29 June 2006
VQ very much
I'd seen some pieces like this, and they'd always tripped the Hyperbole Alert: yeah, gearheads rave about engines, but that's what they're supposed to do. So I might not have noticed something along these lines:
How else to describe the VQ but pre-eminent? The inherent excellence of this design absolutely stunned us and many of Nissan's competitors when launched for the '95 model year, and the same basic engine today still stands out from a growing cadre of sophisticated V-6 engines.
The VQ's uncanny refinement and lack of vibration always seemed practically supernatural; its unrivaled noise, vibration and harshness characteristics are a large contributor to the VQ V-6's insouciant, exuberant power delivery.
I'd owned one V-6 prior to this year. It wore a blue oval, and was a nice little torque monster when it wasn't chewing on its head gaskets. Still, this was 1980s technology, and I'd had no experience with any contemporary bent six.
This afternoon I'm climbing onto one of this state's infamously-short onramps. Having mostly gotten out of the Sandy-era habit of flooring it and hanging on, I was doing a sedate fifty-five or so as the merge area began, when a truck (no trailer) which had been sandbagging it in the slow lane decided it was going too slow after all.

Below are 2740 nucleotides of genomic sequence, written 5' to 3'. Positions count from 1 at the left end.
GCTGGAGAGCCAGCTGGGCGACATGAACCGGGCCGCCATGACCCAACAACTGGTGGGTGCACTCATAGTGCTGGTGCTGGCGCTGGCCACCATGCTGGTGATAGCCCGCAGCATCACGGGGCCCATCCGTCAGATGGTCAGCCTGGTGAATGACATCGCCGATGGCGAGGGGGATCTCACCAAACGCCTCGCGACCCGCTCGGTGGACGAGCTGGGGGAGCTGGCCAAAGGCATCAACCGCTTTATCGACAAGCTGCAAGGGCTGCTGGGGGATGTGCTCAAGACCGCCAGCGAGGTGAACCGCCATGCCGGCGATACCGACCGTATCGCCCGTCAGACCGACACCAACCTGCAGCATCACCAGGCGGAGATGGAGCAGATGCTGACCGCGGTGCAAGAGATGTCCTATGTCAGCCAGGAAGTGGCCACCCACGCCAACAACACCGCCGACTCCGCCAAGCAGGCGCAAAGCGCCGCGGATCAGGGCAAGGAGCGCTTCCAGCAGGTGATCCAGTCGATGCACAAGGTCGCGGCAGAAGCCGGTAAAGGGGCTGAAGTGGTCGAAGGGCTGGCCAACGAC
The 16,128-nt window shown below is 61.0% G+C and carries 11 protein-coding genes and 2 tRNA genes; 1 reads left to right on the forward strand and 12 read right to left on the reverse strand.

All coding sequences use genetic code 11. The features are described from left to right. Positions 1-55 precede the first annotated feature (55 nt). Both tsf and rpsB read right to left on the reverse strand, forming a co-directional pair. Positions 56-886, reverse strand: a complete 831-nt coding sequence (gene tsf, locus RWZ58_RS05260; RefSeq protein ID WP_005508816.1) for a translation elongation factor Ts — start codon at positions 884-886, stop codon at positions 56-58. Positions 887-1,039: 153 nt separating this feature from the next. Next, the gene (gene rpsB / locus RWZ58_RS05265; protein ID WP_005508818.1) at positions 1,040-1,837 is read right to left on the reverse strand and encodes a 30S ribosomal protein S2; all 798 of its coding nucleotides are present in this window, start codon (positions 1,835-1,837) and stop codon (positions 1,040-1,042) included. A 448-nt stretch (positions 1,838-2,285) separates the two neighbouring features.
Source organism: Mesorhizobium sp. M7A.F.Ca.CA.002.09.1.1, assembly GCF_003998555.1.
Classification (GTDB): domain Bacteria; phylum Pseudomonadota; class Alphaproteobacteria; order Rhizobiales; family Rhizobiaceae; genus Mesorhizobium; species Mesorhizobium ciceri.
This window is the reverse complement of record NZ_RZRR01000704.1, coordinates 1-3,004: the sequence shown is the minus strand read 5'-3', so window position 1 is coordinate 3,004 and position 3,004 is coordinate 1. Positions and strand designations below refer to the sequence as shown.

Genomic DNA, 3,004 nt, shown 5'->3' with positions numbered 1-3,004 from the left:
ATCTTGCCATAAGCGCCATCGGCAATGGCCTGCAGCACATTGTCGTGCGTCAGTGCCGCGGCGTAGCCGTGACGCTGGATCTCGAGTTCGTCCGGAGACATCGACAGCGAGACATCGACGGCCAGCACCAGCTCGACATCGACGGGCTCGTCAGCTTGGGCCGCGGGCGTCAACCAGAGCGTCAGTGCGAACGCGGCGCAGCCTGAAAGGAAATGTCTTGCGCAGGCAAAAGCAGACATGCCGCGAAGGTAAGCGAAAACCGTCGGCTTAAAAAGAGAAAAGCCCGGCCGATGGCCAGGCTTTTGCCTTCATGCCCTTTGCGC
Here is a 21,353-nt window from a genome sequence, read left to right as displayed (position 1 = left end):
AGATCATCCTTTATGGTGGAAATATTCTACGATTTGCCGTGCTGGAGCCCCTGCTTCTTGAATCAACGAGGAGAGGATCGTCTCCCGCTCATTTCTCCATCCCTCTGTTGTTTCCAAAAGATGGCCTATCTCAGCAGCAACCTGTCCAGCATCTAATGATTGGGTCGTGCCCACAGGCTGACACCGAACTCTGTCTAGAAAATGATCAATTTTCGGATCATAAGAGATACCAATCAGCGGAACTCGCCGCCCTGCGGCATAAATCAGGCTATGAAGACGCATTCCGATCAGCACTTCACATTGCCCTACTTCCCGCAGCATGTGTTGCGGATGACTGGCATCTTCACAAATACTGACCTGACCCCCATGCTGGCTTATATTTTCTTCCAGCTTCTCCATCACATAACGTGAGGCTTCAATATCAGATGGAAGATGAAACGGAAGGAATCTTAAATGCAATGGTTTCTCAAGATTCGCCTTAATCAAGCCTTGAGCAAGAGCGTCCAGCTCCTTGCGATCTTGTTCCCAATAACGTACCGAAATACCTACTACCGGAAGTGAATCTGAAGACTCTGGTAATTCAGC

Two things I knew:
"What would Sandy do?" flashed into my head, and I gave the loud pedal a shove, though not quite enough of one to hit the floorboards. The expected noise burst didn't. I checked the left-side mirror for the truck which wasn't there anymore.
And then it appeared behind me. Way behind me. Gauge check: revs, 5400 or so; speed, 85 mph. Elapsed time: seemingly hardly any.
I eased back on the pedal and slid into the left lane: 80, 75, 70, back to some semblance of normal; it was as though nothing had happened.
Sandy, bless her little four-cylinder heart, would have been winded but happy: "Let's do it again later." Gwendolyn didn't even break into a sweat: "You need anything else while I'm up?"
If you're any good, and I was fairly decent at it, you can do some wondrous things with an underpowered car: it's simply a matter of knowing its limitations and being willing to work right up to the edge of them. While I've about figured Gwendolyn's chassis limits she is a front-driver, after all, and there's no button on the dash to suspend the laws of physics I suspect all that insouciance and exuberance comes at speeds inadvisable at rush hour.
There is, of course, plenty of time to get acquainted, but for now, I think we're going to get along just fine. A little serenity is good for the soul.